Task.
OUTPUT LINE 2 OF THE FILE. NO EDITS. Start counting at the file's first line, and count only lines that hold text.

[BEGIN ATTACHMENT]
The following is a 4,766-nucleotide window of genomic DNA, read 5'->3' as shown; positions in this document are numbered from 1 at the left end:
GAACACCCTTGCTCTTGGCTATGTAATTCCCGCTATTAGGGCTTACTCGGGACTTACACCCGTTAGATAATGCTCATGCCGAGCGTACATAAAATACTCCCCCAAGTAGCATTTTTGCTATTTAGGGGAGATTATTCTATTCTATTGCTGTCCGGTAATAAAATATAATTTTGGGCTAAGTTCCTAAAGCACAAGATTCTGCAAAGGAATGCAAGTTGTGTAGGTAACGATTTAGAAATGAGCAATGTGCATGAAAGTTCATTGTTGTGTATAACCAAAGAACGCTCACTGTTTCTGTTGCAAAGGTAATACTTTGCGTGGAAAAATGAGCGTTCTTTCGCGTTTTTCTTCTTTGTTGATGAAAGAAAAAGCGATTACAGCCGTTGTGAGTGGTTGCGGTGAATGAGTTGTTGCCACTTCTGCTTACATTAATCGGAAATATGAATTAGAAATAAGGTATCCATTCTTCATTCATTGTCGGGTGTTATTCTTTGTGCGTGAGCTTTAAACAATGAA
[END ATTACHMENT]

GAACACCCTTGCTCTTGGCTATGTAATTCCCGCTATTAGGGCTTACTCGGGACTTACACCCGTTAGATAATGCTCATGCCGAGCGTACATAAAATACTCCCCCAAGTAGCATTTTTGCTATTTAGGGGAGATTATTCTATTCTATTGCTGTCCGGTAATAAAATATAATTTTGGGCTAAGTTCCTAAAGCACAAGATTCTGCAAAGGAATGCAAGTTGTGTAGGTAACGATTTAGAAATGAGCAATGTGCATGAAAGTTCATTGTTGTGTATAACCAAAGAACGCTCACTGTTTCTGTTGCAAAGGTAATACTTTGCGTGGAAAAATGAGCGTTCTTTCGCGTTTTTCTTCTTTGTTGATGAAAGAAAAAGCGATTACAGCCGTTGTGAGTGGTTGCGGTGAATGAGTTGTTGCCACTTCTGCTTACATTAATCGGAAATATGAATTAGAAATAAGGTATCCATTCTTCATTCATTGTCGGGTGTTATTCTTTGTGCGTGAGCTTTAAACAATGAA